All advertising stretches the truth to some extent. But some advertising are far more egregious than others.
First one that comes to my mind was the American version of Nausicaa of the Valley of the Wind dubbed Warriors of the Wind.
The movie poster represents a whole slew of characters not in the film, and misrepresents elements from the film.
There's indication of a Luke Skywalker character riding a huge Sand Worm like monster from Dune. A Pegasus out of Clash of the Titans, and a Doctor Doom looking villain.
The copy was also completely made up. There are no "band of warriors" fighting together in the film. At least not as represented here.
The boy was a minor character, and there is only a brief appearance of the monster. (which no one rides like a Sand Worm) Other than the girl and her flying machine, (which looks a bit different in the film) the rest was a total fabrication of the advertising department.
Warriors Of The Wind is the reason why Miyazaki refused to allow American dubs/edits of his film until Disney acquired the rights in the late 90's and swore to not cut a frame from them. That poster is such a BLATANT lie.
And speaking of film advertising that LIES, check out this hilariously misleading trailer for the 2007 William Friedkin thriller Bug:
Watching that, you'd expect some horror film about some sort of parasitic infestation, but instead it's a slow-moving character drama about two people going crazy in a hotel room and imagining they have a parasitic bug infestation. Talk about flagrant misrepresentation of a film's actual content.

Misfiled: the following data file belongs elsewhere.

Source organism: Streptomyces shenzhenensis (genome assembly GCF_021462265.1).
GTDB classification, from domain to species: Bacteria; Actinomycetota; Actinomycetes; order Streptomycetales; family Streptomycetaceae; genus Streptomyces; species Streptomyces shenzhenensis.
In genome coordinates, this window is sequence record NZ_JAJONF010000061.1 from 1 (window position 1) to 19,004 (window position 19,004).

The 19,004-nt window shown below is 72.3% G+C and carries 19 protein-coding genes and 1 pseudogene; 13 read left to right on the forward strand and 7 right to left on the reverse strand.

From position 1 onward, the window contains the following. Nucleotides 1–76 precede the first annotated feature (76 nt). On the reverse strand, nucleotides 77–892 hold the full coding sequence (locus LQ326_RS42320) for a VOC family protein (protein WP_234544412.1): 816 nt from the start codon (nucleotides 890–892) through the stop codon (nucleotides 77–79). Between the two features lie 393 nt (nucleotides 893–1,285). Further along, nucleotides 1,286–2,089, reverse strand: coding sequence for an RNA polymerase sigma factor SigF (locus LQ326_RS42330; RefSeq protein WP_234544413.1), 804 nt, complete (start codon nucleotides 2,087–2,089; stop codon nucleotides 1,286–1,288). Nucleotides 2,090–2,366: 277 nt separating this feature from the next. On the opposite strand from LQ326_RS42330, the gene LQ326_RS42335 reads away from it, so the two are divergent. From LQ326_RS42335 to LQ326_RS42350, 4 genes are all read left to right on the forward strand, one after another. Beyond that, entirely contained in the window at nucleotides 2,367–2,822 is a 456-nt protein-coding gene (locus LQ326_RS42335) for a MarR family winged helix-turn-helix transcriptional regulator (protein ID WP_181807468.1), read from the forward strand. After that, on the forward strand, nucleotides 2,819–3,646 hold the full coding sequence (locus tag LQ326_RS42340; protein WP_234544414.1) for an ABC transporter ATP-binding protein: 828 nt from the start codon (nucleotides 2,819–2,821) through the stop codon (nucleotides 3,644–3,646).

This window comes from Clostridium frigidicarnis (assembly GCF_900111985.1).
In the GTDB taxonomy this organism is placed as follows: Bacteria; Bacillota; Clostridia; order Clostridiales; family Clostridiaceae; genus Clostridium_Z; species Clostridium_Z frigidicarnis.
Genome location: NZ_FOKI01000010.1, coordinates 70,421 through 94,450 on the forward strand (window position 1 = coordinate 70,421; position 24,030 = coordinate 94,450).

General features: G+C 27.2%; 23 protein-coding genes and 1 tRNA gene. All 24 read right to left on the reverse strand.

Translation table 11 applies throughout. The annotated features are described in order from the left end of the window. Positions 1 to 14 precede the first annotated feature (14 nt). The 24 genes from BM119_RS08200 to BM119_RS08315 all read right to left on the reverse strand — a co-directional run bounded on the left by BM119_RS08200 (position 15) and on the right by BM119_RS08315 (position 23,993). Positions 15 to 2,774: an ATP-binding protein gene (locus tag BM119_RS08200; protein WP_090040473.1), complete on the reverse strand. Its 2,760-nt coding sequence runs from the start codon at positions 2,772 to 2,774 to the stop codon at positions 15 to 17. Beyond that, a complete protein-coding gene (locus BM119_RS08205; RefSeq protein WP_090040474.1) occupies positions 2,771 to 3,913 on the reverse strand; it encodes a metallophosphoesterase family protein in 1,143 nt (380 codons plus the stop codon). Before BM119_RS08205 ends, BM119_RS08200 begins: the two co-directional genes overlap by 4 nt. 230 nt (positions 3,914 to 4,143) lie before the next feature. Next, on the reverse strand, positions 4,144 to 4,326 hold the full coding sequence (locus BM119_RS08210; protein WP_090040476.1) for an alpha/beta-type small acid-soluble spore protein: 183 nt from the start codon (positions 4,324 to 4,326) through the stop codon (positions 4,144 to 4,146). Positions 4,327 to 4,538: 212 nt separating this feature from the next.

'From Alan Dean Foster' = WRONG, he wrote the novelization. 'First 2001: A Space Odyssey' = That's a stretch... but I guess that was one thing the film parodied. 'Then The Poseidon Adventure' = How in heaven's name has that got anything to do with this film?
And then, to cap it all, the poster features some sort of daft-looking flying saucer covered in greeblies, doohickeys and laser guns, which bears no resemblance to the spaceship in the film... unless you looked at it from one end with your eyes crossed, having never seen the film.
I managed to find a much cooler German version, which hangs in a frame in my living room:
Remember this? Kong straddling both of the Twin Towers, swatting jet fighters?
I always wondered, what is that in his right hand?
That's been long debated! It's neither an airplane or a helo. A spaceship maybe? There was also some discussion about his apparent foot placement. Some suggest he is not actually straddling both towers. But instead its badly drawn force perspective, where the behind leg is actually in the air as he comes down on the tower in the forefront. (Finishing his leap)
Berkey was asked to, for instance, replace the jets with helicopters and remove the shadow from beneath Kong’s right foot.... Berkey corrected the painting by working right on top of his first draft, sanding and repainting. He remembers having to labor over the “wreckage” in Kong’s right hand in order to avoid tension with The Canadian air force, from whom DeLaurentiis hoped to get the use of some fighter jets. “They didn’t want their aircraft shown in flames,” Berkey recalls. “So I was told to make it ‘unidentifiable rubble.’ It ends up being sort of a blob”....